Sunday, February 6, 2011

Unwanted Guests...

There are a few wildlife visitors that that I could do without...  Today my uninvited and unwanted guests include Starlings and Grackles.  I am becoming increasingly annoyed with their rude behavior, insatiable appetite, and did I mention the mess that a hundred-plus birds descending on my deck and feeders can create?  One reason I have to justify my hatred of Starlings is that they are not a native bird.  Supposedly in 1890 a wealthy American businessman, Eugene Schieffelin, supported the exchange of plants/animals from other parts of the world.  He introduced 100 Starlings into New York Central Park during the early 1890s...and the rest is history.  Today the bird's range is from Alaska to Florida and even into Mexico with their population estimated at over two hundred million...

A lone Bluebird patiently waiting it's turn..  
See the glass feeder in the above photo?... The bottom broke off and I'm blaming it on those pesky birds.  I put another feeder out and now it's on the ground. Understand my frustration?
I thought I'd pass on the few strategies I've learned to deal/manage these pests...

  • Take your feeders down for a few days and hopefully the birds will move on to another location. This is where I'm at on my strategy list...
  • Use thistle/tube feeders that the large birds can't hold on to. For suet feeders, try one that requires the birds to hang upside down. Woodpeckers enjoy this, but supposedly Starlings don't.
  • Make a cage of chicken wire around your feeders that only allows smaller birds access to the birdseed.  Doesn't sound too attractive, so I probably won't do this...
  • Avoid platform feeders completely and try to keep birdseed off the ground.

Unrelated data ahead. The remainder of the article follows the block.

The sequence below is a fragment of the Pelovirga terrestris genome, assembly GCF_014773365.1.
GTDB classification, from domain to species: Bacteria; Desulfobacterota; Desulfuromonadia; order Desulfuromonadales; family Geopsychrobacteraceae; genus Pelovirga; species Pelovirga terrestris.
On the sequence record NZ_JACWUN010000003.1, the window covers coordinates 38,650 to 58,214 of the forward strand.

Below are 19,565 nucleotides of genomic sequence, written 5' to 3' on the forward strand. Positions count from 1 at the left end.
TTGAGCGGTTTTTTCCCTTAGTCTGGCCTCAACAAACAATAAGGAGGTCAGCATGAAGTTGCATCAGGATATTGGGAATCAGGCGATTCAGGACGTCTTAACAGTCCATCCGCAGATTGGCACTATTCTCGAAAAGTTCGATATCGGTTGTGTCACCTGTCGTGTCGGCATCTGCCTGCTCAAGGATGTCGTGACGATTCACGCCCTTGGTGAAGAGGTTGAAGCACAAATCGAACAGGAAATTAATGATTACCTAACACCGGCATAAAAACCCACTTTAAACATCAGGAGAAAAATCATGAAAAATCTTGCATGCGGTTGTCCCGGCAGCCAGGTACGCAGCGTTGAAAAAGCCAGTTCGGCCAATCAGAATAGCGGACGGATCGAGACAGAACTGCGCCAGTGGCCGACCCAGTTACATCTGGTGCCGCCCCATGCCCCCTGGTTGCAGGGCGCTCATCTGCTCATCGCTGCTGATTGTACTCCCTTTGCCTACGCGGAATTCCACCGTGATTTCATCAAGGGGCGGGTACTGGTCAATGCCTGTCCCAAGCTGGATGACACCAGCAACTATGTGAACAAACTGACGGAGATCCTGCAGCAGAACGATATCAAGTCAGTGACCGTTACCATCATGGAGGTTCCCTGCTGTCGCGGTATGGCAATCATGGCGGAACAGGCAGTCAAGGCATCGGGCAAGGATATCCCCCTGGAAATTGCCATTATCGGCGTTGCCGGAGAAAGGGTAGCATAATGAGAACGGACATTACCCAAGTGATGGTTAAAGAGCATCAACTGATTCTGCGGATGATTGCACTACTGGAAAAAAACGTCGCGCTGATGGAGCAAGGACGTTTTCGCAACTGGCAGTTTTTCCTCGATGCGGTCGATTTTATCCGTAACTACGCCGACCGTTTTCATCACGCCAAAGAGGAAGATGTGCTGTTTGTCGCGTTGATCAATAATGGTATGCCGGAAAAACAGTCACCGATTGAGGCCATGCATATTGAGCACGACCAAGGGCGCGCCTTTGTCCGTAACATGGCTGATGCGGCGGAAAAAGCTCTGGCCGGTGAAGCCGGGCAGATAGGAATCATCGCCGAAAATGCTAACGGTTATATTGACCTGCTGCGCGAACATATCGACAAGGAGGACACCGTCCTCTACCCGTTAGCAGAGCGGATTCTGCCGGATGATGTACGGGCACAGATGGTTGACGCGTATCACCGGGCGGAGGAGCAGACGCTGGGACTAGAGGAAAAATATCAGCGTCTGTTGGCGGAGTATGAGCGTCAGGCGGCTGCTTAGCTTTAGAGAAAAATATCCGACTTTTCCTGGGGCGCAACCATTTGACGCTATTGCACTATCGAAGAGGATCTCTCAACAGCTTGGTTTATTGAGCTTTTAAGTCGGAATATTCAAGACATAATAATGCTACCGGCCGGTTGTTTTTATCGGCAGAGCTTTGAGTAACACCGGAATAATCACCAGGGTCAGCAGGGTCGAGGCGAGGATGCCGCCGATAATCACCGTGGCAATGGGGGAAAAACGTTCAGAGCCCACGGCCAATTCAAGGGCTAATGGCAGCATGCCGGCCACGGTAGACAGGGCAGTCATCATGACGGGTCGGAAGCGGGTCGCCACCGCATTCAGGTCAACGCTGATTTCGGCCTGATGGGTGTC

• Use only safflower seed and avoid mixed birdseed containing milo.
  • Learn to enjoy and appreciate these birds.  I don't think so... 

I'll wait a week then only use thistle and safflower in my feeders...  Hopefully, my visitors will have packed-up and moved-on!


  1. Starlings are a pest in Australia too. But my most detested introduced bird is the Indian Mynah. Like the starlings where you are it is here in large numbers. It bullies the native birds. It nests in tree hollows. Our native parrots (and possums) are often evicted by them. The native birds will share trees. Indian Mynahs are territorial and while only using one nesting hollow will not allow any other species to use the others nearby. That feels good, having a rant. Thankyou. I hope your strategies work with your feeders.

  2. I hope you have success keeping those pest away from your feeders!

  3. Dear Rebecca, I so agree with everything you said in this post. Good luck in keeping the pests away. P

  4. Thanks for the comments and encouragement! Since I've switched to safflower seed most of the Starlings have left. Of course now I'm paying twice as much to feed the birds, but it's worth the price! Hazel-The Indian Mynah sounds like a bird I could do without.. Hopefully it will never make it to my Midwest American feeder!

  5. Yesterday as I watched the birds at my feeders I was thinking it won't be long before the grackles descend upon them too. I really dislike grackles...they're messy, noisy, aggressive, blah, blah, blah...I'm going to take my biggest feeder down at first sight of them. It is the only feeder they can eat from. The other feeder I have is weight balanced so heavy birds can't feed there. I love this feeder. The largest bird that eats from it is the occasional Cardinal. If two Cardinals sit at the same time, it closes so they get a bit miffed! I feel your pain!



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